Letters of a martyr
In his birth centenary year, there is a revival of interest in Bhagat Singh, leading to new revelations and perspectives on his activities.
Chaman Lal presents another facet of the revolutionary as revealed by his letters to family members and friends
march 23, 2007, Bhagat
Singh, Rajguru and Sukhdev completed 76 years of martyrdom. With
effect from September 28, 2006, birth centenary programmes of Bhagat
Singh started nationally. This happened more at the non-government
level as compared to the government level. Memorial programmes on
Bhagat Singh have gained momentum since, there have been a lot of
publications brought out in this period in Hindi, Punjabi, English and
many other Indian languages, which continues uninterrupted till day.
A rare historical photograph of students and staff of National College, Lahore, which was started by Lala Lajpat Rai for education of students participating in the non-cooperation movement. Shaheed Bhagat Singh can be seen standing fourth from the right.
A proposal to set up a
Bhagat Singh Chair at JNU, New Delhi, has been accepted by the
national programme implementation committee recently. Mooted by this
author, this proposal was endorsed by Prof. Bipan Chandra, Prof.
Prabhat Patnaik and Prof. G.S. Bhalla. It was supported by many
eminent scholars and political leaders like Prakash Karat, A.B.
Bardhan and Shashi Bhushan.
In these ongoing
programmes on Bhagat Singh all over the country, I was invited to
deliver lectures on his thought and role in freedom movement. I
delivered these lectures at Arrah, Patna, (Bihar), Indore (MP), Rohtak
(Haryana), Ranchi (Jharkhand), Mumbai, Banaras and Thanjavur (Tamil
Nadu) during September 2006 to February 2007. Department of political
science, Mumbai University, was perhaps the first department in the
country to hold two days national seminar on Bhagat Singh last month.
On March 23, this year, there were hundreds of programmes all over the
country, including some official ones. Many leftist organisations took
out huge demonstrations and rallies to oppose the neo-liberal
anti-people policies of the government, to mark this day. Leftist
organisations of all hues are trying to resurrect Bhagat Singh as the
most strong anti-imperialist resistance symbol in the present context.
It is clear that in the
150th year anniversary of the First War of Independence in
1857 and in the birth centenary year of Bhagat Singh, an emotion of
patriotism is emerging afresh, in the wake of US neo-imperialism
becoming more aggressive and dangerous than old British imperialism.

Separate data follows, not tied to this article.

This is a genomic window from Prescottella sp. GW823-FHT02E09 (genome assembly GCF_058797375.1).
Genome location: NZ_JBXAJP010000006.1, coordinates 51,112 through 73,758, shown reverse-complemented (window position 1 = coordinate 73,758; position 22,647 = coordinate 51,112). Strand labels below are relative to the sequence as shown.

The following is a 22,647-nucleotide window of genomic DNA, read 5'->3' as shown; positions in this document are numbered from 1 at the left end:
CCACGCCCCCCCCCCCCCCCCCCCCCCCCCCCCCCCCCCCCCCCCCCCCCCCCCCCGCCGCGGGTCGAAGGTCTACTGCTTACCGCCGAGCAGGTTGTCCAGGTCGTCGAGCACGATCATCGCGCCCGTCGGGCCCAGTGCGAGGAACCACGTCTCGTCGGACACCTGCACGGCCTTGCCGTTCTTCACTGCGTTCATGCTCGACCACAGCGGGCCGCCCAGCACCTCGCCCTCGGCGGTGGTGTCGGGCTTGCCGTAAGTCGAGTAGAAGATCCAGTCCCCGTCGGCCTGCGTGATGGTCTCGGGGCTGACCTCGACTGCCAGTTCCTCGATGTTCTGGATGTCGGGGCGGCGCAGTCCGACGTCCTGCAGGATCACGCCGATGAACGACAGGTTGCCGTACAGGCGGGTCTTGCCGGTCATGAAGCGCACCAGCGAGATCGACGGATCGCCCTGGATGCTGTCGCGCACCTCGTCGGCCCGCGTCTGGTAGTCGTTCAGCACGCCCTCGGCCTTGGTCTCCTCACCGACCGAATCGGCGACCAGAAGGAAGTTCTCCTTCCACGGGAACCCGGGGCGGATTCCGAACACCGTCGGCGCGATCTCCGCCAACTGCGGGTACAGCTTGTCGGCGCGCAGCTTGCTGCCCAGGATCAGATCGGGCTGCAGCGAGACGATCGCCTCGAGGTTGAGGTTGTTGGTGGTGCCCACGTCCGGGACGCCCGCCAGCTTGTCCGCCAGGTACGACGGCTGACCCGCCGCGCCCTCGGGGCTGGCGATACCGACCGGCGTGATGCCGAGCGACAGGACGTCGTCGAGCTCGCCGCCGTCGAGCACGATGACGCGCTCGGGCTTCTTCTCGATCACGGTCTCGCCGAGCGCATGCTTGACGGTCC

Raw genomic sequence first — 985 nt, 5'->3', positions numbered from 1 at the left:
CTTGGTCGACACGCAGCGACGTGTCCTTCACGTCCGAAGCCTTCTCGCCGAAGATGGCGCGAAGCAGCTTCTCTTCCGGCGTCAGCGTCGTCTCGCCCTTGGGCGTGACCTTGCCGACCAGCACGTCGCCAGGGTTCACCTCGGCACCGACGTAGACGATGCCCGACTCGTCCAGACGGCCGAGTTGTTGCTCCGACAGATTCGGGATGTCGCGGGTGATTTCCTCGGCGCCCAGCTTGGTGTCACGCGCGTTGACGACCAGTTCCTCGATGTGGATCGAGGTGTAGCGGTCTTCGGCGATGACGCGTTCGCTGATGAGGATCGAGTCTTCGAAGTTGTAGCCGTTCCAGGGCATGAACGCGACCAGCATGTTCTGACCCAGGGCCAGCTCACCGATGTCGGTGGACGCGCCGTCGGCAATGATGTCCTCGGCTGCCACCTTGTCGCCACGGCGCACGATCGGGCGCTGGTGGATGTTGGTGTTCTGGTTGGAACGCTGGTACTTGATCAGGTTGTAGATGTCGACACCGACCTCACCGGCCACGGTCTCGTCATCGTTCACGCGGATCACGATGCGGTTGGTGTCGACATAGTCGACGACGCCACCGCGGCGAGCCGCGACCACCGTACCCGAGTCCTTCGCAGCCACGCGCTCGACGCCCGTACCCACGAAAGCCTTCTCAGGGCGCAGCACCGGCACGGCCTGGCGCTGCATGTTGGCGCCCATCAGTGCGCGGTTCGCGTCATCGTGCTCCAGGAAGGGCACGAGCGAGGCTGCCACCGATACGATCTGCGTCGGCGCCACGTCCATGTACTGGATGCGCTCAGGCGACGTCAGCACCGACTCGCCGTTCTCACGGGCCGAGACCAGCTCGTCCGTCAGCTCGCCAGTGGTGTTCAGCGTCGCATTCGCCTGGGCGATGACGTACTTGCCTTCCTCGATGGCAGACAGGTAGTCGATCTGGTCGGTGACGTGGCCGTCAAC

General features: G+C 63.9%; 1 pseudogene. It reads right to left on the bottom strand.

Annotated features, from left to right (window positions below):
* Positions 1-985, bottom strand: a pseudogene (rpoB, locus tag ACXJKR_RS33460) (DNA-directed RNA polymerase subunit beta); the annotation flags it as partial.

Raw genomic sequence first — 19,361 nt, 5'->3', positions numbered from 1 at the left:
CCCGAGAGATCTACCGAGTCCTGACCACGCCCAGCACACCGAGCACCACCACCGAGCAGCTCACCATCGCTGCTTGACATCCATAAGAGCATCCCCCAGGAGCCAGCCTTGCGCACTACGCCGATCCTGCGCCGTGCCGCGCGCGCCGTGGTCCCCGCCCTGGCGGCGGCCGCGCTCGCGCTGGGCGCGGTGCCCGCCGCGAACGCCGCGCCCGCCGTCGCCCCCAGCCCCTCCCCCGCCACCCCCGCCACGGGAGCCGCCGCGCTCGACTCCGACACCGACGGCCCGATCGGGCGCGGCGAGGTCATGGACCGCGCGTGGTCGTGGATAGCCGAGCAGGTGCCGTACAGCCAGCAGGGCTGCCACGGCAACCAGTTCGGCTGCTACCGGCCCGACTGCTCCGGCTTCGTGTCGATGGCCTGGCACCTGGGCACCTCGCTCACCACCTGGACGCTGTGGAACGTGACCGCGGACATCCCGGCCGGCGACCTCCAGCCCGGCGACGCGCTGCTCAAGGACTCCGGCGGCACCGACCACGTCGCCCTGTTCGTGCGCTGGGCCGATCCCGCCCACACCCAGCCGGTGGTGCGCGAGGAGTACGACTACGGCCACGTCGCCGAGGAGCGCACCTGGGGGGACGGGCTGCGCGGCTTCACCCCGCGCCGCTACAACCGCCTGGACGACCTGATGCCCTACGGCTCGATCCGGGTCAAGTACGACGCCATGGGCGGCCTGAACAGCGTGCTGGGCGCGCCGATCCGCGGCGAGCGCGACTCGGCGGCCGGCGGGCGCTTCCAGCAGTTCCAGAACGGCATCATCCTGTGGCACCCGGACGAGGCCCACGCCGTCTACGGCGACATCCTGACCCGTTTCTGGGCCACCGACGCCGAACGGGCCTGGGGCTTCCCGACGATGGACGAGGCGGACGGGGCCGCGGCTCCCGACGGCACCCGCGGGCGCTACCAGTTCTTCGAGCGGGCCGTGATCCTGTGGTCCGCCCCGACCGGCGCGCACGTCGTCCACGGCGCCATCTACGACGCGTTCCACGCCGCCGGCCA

Reliving the nationalistic tradition in the whole country, a
renaissance is taking place in the country, in which the image of
Bhagat Singh is emerging as supreme ideological symbol of resistance.
At the international
level too, struggling people of the world against neo imperialism are
looking to Bhagat Singh as symbol of resistance alongwith Che Guvera.
This year, a UK-based publisher is bringing out collection of Bhagat
Singh’s writings in English.
Malwinderjit Singh Waraich with Bhagat Singh’s mother at Khatkarkalan.
Bhagat Singh was always
considered significant at national and international level, but this
did not come into focus. The rare documents acquired by this author in
this period, throw light on his significance. One of these documents
is Periyar’s editorial in his Tamil weekly Kudi Arasu on
March 22-29, 1931 issue, immediately after Bhagat Singh and others’
execution. This was translated in English and published in Modern
Rationalist in November 2006 by followers of Periyar at my
request, after more than 75 years of its first publication. It was E V
Ramasami Naikar Periyar, who got Why I am an Atheist by Bhagat
Singh, translated in Tamil, as early as in 1934 by Comrade P
Jeevanandan and published it in the form of a booklet. This booklet
continues to be popular in Tamil Nadu, even today, after so many
editions have come out. This was perhaps first ever translation of
this historic document in any Indian or other language, much earlier
than even the Punjabi translation. There were many creative writings
in Tamil, after the execution of Bhagat Singh, which were proscribed
by British authorities in those days.
the reports of execution of Bhagat Singh and disturbances in the
country after that, were published in pro-Communist Daily Worker
from New York in USA. It is almost strange to know that the news of
Bhagat Singh’s execution was published in The Tribune of
Lahore and Daily Worker of New York on the same day, March 25,
1931, in the age of slow communication channels as compared to today.
Even The Tribune from Lahore could not publish this report on
March 24, as the news of execution on March 23, at 7 pm remained
suppressed in media in Lahore itself, where the executions took place.
Daily Worker again carried a report on Kanpur riots on March
27, 1931, which spread after these executions.
Five unpublished letters
of Bhagat Singh have been found out in this period. Copies of four
letters have been acquired from Nehru Memorial Museum and Library
(Teen Murti), New Delhi. The fifth letter has been recovered from the
exhibits of Lahore Conspiracy case. The copies of all these letters